Portrait of a (working) mother exhibition comes to Zurich

09.03.20

International Women's Day - After Geneva and other venues, the exhibition came to the ETH Zurich, Switzerland's most prestigious engineering university.

Portrait of a (working) mother is a photo exhibition resulting from an interdisciplinary photographic-research project on motherhood, career, and international mobility. In the original exhibition supported by MMM, which was notably shown at the United Nations in Geneva in June 2018 , the work of Marina Cavazza, a photographer, and Eglė Kačkutė, a scholar now Associate Professor at Vilnius University and Assistant Lecturer at Maynooth University, portrayed 27 expatriate mothers living and working in International Geneva.

The Zurich exhibition builds upon the original project with an additional 10 portraits of mothers working at the ETH. Their particular situation was discussed at the opening event on 4th March. Like in other workplaces, being a (working) mother, i.e. combining care responsibilities with career aspirations and obligations, is a challenge; but it is here compounded by the fact of being a foreigner, having high responsibilities and being part of a prestigious academic institution.

The entire portfolio can be seen on Marina Cavazza’s website.

Opening of the 4th March event by Sarah Springman, Rector, ETH Zurich – Photos of the opening event courtesy of Ian Bichelmeier

Eglé Kačkutė’s analysis

“In the original project which had over 25 photos and interviews, we very much focused on the obstacles that women face in managing to enjoy their careers as well as family lives – as professional migrants and parents – on the sacrifices that people have to make through the mix of gender, migration, motherhood and career advancement. And because we worked very much with the backdrop of the discourse of ‘having it all’, it was obvious that nobody was having it all.

In the ten new interviews and portraits that were done here at the ETH, a different story emerged. The same lens of gender, motherhood, migration and career advancement was used to produce a different effect.”

“This time around, the story shone a light on what enables women to have the lives in which both family and career are possible, namely, cooperative partners, childcare structures and support networks of family and friends. This acknowledgment is performative in that it highlights the fact that nobody can do it on their own. That unless the supportive structures are in place, people are not going to succeed in maintaining their career/professional lives alongside their family lives.”

Panel Discussion – From the left Eglé Kackute, Marina Cavazza, Keynote speaker Simona Scarpaleggia, Head of the Global Initiative “The Future of our Work” at INGKA Group (IKEA), and participating (working) mothers.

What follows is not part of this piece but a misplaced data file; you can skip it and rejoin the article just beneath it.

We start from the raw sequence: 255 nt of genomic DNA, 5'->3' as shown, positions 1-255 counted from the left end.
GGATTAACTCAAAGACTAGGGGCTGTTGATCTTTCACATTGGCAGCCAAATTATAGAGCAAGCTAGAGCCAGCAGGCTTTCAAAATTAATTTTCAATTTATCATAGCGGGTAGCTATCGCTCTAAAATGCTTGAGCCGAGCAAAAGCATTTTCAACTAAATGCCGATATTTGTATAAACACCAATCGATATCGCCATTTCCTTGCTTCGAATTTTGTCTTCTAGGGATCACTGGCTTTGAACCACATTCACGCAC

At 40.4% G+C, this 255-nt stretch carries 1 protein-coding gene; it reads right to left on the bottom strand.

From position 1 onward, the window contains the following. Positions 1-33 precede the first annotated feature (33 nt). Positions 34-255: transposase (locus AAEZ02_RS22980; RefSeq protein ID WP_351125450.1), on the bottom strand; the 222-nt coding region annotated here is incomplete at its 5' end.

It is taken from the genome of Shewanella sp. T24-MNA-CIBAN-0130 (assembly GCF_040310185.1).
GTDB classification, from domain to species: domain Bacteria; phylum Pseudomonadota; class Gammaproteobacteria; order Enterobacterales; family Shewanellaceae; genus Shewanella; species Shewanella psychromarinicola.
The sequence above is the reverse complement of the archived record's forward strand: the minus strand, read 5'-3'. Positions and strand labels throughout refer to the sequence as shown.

Selection of mother’s quotes

  • “I am only a small part of a functioning, sustainable network of loved ones to whom I am so important as a person, that they give me the freedom to do what I want. This enables me to set priorities and be a mother, partner, friend, daughter, neighbour, and colleague. With this in mind, the notion of achieving a work-life balance does not make sense if we only think of ourselves as individuals and forget the role of the people around us.” (Andrea)
  • “The most difficult thing for me about being a mother is on a very profound level, because how I define myself as a woman has changed. We are part of a generation raised to be professionally successful, surrounded by feminists and independent women. I feel guilty about sacrificing my career, and at the same time, I feel guilty for feeling this way, instead of enjoying my time with my child. The guilt also has to do with a lack of honesty about motherhood in society in general. Being a mother is very idealised – of course, there are moments of great happiness, but there are also moments that are really hard.”  (Daniela)
  • “I have met women who have been terrified to even consider starting a family – for fear of losing their project, for the difficulty of working in a lab while pregnant, or for not having the flexibility to take time for their children. People do not always make career choices with these things in mind, because often they do not even realize that these issues exist until they wish to start a family.” (Renana)

Our frontman’s point of view

Ian Bichelmeier is a 26-year-old architect who lives and works in Zurich. He covered the panel discussion and took some event photographs for MMM.

His wrap comment: “Mothers – and fathers – should not have to make choices: workplaces should be adapted and organized to allow parents to assume their care responsibilities. Flexibility is important, but in addition, employers should have rules such as conducting meetings only at times that would allow parents to do school/creche pick-ups and drop-offs.“

 

 

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